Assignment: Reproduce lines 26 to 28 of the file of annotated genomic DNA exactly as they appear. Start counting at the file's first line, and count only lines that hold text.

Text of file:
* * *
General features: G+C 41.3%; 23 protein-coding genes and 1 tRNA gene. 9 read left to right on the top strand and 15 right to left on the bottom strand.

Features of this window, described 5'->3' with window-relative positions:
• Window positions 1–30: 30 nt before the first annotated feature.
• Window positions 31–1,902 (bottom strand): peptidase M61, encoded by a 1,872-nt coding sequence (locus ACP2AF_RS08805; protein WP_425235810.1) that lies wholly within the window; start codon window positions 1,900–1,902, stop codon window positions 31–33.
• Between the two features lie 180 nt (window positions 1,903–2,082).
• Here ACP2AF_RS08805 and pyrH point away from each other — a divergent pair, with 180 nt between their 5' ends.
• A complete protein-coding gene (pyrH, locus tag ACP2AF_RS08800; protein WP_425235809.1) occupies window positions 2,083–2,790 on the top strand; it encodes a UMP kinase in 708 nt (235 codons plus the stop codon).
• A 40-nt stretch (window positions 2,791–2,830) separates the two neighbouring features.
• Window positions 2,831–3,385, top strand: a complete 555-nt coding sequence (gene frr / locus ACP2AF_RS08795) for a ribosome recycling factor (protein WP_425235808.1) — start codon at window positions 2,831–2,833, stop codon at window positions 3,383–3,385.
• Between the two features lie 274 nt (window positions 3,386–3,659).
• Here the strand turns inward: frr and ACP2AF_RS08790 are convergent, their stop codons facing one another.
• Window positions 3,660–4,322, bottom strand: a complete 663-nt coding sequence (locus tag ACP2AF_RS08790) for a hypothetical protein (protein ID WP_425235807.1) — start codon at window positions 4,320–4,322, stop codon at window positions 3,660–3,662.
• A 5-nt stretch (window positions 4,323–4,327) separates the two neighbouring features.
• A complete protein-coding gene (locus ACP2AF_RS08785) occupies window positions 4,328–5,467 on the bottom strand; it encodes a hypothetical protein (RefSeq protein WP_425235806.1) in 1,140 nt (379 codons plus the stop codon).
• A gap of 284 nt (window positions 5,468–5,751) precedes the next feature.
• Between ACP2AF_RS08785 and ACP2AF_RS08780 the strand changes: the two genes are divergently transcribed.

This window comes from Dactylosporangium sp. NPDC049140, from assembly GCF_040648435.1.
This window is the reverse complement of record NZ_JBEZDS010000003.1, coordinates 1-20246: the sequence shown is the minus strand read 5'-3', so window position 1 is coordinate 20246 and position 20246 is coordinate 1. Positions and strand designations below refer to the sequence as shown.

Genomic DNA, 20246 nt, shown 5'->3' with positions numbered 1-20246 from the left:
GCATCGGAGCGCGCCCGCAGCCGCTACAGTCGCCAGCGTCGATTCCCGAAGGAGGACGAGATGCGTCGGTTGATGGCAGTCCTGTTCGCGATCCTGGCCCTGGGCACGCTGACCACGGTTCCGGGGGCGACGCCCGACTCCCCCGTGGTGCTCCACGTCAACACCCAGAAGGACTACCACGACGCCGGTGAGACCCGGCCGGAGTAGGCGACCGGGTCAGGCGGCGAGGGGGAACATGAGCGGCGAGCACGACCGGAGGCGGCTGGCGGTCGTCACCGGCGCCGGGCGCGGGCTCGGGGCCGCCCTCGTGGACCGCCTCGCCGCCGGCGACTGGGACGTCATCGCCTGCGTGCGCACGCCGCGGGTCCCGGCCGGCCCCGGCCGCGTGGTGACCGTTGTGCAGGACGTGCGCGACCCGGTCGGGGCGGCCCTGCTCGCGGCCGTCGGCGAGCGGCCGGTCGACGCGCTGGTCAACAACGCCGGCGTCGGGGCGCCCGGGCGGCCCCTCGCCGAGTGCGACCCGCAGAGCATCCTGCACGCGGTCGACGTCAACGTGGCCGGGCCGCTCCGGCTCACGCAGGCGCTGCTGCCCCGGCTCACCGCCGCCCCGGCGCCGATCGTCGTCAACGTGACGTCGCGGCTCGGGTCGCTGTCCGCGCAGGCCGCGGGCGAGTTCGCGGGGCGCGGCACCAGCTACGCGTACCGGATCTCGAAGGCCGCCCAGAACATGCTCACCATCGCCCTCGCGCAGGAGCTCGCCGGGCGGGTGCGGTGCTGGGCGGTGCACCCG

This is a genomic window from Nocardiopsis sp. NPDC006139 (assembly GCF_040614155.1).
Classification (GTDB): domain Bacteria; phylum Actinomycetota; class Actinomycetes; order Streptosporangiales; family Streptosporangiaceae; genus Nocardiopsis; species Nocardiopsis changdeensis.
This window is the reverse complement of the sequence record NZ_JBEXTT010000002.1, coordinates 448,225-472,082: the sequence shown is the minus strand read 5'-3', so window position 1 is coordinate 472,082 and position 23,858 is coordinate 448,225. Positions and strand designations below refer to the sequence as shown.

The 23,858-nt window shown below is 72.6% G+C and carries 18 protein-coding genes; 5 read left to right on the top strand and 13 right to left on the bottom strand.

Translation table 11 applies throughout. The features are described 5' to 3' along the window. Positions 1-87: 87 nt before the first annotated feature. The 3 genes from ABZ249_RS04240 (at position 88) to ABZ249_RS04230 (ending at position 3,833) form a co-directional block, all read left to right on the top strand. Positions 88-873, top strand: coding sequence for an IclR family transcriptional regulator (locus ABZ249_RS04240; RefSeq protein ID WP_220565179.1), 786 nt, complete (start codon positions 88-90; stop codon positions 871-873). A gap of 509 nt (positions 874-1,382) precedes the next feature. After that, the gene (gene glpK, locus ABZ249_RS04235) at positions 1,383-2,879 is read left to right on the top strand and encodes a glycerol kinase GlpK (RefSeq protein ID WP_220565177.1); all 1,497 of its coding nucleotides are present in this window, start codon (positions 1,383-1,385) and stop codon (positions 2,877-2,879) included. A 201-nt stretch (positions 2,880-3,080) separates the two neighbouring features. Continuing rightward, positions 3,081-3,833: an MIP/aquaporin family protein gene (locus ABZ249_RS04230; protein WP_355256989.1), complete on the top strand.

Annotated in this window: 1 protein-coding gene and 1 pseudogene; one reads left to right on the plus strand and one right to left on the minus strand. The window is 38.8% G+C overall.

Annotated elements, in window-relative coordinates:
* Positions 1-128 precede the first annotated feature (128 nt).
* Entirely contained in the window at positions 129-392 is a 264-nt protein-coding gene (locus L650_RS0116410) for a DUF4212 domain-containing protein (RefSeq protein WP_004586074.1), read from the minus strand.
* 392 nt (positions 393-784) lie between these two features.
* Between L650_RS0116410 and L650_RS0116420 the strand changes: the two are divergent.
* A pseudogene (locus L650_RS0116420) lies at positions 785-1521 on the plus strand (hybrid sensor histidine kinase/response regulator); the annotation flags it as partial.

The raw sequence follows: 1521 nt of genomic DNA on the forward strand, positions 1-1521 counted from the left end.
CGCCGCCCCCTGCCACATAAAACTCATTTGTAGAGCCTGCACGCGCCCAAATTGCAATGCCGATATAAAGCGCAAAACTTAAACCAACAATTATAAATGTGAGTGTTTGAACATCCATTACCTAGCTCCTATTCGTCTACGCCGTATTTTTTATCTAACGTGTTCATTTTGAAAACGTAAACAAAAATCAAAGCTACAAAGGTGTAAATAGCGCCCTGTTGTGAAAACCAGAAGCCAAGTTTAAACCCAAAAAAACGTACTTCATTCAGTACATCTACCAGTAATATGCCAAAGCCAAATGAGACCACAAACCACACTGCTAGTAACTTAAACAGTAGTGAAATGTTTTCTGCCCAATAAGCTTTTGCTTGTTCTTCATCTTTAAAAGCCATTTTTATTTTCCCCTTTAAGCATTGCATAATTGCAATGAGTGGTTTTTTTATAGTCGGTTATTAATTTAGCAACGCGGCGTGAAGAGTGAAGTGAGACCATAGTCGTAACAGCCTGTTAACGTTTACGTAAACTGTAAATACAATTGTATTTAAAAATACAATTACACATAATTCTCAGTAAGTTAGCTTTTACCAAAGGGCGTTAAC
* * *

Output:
Annotated in this window: 1 protein-coding gene and 1 pseudogene; one reads left to right on the plus strand and one right to left on the minus strand. The window is 38.8% G+C overall.

Annotated elements, in window-relative coordinates:
* Positions 1-128 precede the first annotated feature (128 nt).